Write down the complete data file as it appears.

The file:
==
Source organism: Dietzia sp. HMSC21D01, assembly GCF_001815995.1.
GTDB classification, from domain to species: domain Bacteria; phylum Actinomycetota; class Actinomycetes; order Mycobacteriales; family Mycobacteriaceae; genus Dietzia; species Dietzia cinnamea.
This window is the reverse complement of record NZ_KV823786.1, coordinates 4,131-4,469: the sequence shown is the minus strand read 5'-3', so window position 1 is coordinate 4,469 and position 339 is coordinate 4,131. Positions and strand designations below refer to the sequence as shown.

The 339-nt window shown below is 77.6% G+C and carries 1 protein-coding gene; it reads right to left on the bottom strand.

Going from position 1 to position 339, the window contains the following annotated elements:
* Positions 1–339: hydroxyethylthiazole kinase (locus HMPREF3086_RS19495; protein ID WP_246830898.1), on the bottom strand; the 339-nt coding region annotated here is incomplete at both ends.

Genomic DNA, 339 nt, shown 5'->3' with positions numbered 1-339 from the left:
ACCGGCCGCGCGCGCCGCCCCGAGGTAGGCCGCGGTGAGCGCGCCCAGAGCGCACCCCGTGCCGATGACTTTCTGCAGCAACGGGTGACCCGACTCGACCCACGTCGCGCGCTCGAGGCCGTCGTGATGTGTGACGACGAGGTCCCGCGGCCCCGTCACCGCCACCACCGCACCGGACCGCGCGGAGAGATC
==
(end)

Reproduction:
Source organism: Dietzia sp. HMSC21D01, assembly GCF_001815995.1.
GTDB classification, from domain to species: domain Bacteria; phylum Actinomycetota; class Actinomycetes; order Mycobacteriales; family Mycobacteriaceae; genus Dietzia; species Dietzia cinnamea.
This window is the reverse complement of record NZ_KV823786.1, coordinates 4,131-4,469: the sequence shown is the minus strand read 5'-3', so window position 1 is coordinate 4,469 and position 339 is coordinate 4,131. Positions and strand designations below refer to the sequence as shown.

The 339-nt window shown below is 77.6% G+C and carries 1 protein-coding gene; it reads right to left on the bottom strand.

Going from position 1 to position 339, the window contains the following annotated elements:
* Positions 1–339: hydroxyethylthiazole kinase (locus HMPREF3086_RS19495; protein ID WP_246830898.1), on the bottom strand; the 339-nt coding region annotated here is incomplete at both ends.

Genomic DNA, 339 nt, shown 5'->3' with positions numbered 1-339 from the left:
ACCGGCCGCGCGCGCCGCCCCGAGGTAGGCCGCGGTGAGCGCGCCCAGAGCGCACCCCGTGCCGATGACTTTCTGCAGCAACGGGTGACCCGACTCGACCCACGTCGCGCGCTCGAGGCCGTCGTGATGTGTGACGACGAGGTCCCGCGGCCCCGTCACCGCCACCACCGCACCGGACCGCGCGGAGAGATC